Students use their smartphones to improve quality of life in Trenton

Students use their smartphones to improve quality of life in Trenton

Yogi Berra once said “You can observe a lot just by watching.”

The field observations made by a team of 30 TCNJ students who visited downtown Trenton and nearby neighborhoods in early October is a testament to this statement.

However, instead of just “watching,” the students did Berra one better and engaged in a little 21st-century observation: they tried their hands at “apping.”

Students used a tailored smart-phone “app” to engage in a “smart-phone mapping” pilot project, surveying and documenting the ongoing status of vacant, abandoned, and underutilized properties in The Historic District Redevelopment Area of Trenton. The app was specially designed to use the Trenton Council of Civic Associations’ format for data collection.

The students included Bonner scholars from TCNJ’s Bonner Center for Civic and Community Engagement and first-year students fulfilling the College’s “Community-Engaged Learning” (CEL) day requirement, wherein Bonners work with first-year students with a variety of majors to engage the local community.

In addition to using mapping to note concrete ways to improve Trenton, the College hopes to use the pilot project in an effort to create more sophisticated community-engaged learning projects, said Director of the Bonner Center and Bonner Community Scholars Program Patrick Donohue.

“Our students will learn how to utilize cutting-edge technology while increasing the ability of our partners and the people they serve to make informed decisions about what they would like to see in their neighborhoods. This is a great extension of our existing partnerships,” said Donohue.

The students amassed a wide range of data, including photos of historic sites, photos of public art, an inventory of way-finding signs, downtown security-camera hand mapping, and personal reflections on public space and safety, as well as public space and safety reflections made possible by person-on-the street interviews. Using their smartphone uploads, they evaluated neighborhood property conditions.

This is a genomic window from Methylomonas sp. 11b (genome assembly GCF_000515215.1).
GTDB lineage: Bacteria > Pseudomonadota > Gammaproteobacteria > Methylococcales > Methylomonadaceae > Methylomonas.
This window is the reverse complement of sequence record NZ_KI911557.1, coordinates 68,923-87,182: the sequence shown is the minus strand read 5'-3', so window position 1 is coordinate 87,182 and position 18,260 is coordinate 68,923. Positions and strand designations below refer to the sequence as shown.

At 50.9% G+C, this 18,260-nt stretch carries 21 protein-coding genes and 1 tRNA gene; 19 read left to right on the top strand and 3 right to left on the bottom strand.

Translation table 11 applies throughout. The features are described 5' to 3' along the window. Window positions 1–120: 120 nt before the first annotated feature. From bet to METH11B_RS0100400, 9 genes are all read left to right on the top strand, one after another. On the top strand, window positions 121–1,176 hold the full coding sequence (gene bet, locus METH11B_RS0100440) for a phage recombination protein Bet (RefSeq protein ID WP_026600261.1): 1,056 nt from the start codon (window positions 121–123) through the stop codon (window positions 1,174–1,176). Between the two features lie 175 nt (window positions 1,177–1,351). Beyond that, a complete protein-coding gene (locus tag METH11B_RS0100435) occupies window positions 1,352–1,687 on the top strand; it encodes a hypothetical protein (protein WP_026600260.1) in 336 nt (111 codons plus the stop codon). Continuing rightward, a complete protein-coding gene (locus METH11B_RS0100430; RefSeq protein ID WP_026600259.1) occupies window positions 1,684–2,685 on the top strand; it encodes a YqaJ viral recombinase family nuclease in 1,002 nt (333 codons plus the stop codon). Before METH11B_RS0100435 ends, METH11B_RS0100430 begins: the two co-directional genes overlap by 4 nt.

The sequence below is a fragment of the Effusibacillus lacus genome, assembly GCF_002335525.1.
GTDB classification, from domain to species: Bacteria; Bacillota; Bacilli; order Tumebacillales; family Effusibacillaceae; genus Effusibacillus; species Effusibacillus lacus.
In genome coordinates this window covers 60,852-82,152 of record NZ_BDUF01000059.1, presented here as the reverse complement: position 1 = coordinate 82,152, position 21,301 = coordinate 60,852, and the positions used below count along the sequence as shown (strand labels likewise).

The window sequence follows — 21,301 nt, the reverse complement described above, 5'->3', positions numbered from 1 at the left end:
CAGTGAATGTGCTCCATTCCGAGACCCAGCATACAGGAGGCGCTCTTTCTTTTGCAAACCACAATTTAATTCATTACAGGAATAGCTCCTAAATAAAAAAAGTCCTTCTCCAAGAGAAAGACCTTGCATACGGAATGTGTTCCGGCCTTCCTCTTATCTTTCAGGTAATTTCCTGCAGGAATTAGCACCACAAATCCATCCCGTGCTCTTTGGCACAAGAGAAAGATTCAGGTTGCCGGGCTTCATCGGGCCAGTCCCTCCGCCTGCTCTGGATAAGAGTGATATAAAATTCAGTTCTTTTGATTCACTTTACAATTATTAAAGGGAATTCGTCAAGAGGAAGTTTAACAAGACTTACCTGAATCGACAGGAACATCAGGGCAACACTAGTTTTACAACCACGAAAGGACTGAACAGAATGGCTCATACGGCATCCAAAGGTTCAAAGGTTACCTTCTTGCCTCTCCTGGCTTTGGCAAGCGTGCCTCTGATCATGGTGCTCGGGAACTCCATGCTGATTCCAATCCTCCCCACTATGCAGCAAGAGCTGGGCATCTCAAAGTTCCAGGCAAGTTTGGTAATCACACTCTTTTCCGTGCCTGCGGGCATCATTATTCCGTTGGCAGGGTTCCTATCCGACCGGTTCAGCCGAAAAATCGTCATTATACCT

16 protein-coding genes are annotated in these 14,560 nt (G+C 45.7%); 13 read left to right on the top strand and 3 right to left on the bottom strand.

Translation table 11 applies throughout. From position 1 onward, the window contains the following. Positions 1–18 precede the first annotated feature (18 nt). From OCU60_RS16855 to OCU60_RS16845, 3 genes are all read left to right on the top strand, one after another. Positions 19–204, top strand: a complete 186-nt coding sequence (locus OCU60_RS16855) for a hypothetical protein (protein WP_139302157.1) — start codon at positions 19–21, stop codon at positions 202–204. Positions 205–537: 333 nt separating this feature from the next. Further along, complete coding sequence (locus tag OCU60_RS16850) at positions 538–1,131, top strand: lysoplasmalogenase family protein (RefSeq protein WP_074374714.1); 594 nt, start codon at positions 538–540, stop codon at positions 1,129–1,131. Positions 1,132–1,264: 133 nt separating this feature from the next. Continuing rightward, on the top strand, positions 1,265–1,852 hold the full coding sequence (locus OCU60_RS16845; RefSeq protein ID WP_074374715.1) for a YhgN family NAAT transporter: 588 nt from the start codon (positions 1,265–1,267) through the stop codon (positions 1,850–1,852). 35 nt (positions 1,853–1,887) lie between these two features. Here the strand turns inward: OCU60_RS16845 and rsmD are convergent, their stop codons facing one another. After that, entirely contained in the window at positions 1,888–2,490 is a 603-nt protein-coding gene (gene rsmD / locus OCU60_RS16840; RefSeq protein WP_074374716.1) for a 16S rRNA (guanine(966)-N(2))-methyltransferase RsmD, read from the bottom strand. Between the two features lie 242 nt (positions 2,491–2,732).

“We conducted person-in-the-street interviews, photo-documented tourism attractions, and mapped online key African-American historic sites for the first time ever in Trenton,” said senior physics major Shaun Field.

By assessing ground conditions and making recommendations, the project participants hope to help business, neighborhood groups, and the police in their efforts to improve tourism, redevelopment, and quality of life in Trenton.

The students partnered with Trenton’s Shiloh Baptist Community Development Corporation (CDC) for the project. Last year, Shiloh Baptist CDC compiled similar field surveys for the near west side of Trenton. Jerome Harris, chief operating officer of Shiloh Baptist CDC, said the students’ smartphone mapping drastically cut the data collection and mapping time in comparison to the past.

“We are excited at the prospect of getting volunteers to help with our ongoing efforts—working smarter, not harder with this mapping technology,” Harris said.

The College’s Municipal Land Use Center (MLUC), which helps improve municipalities and communities with on-the-ground action, is also collaborating with Bonners and the Shiloh Baptist CDC on the project.

According to MLUC Executive Director Brian Reilly, who is teaching a class on “community mapping” this semester, this mapping project falls in line with MLUC’s mission.

“This pilot project is mobilizing the resources of a college campus toward impact in New Jersey community at a time when communities’ budgets are strapped,” explained Reilly. “We think mapping little-known or underutilized assets in NJ towns and cities could be a source of new tourism income at a time municipalities, and local small businesses need new sources of income.”

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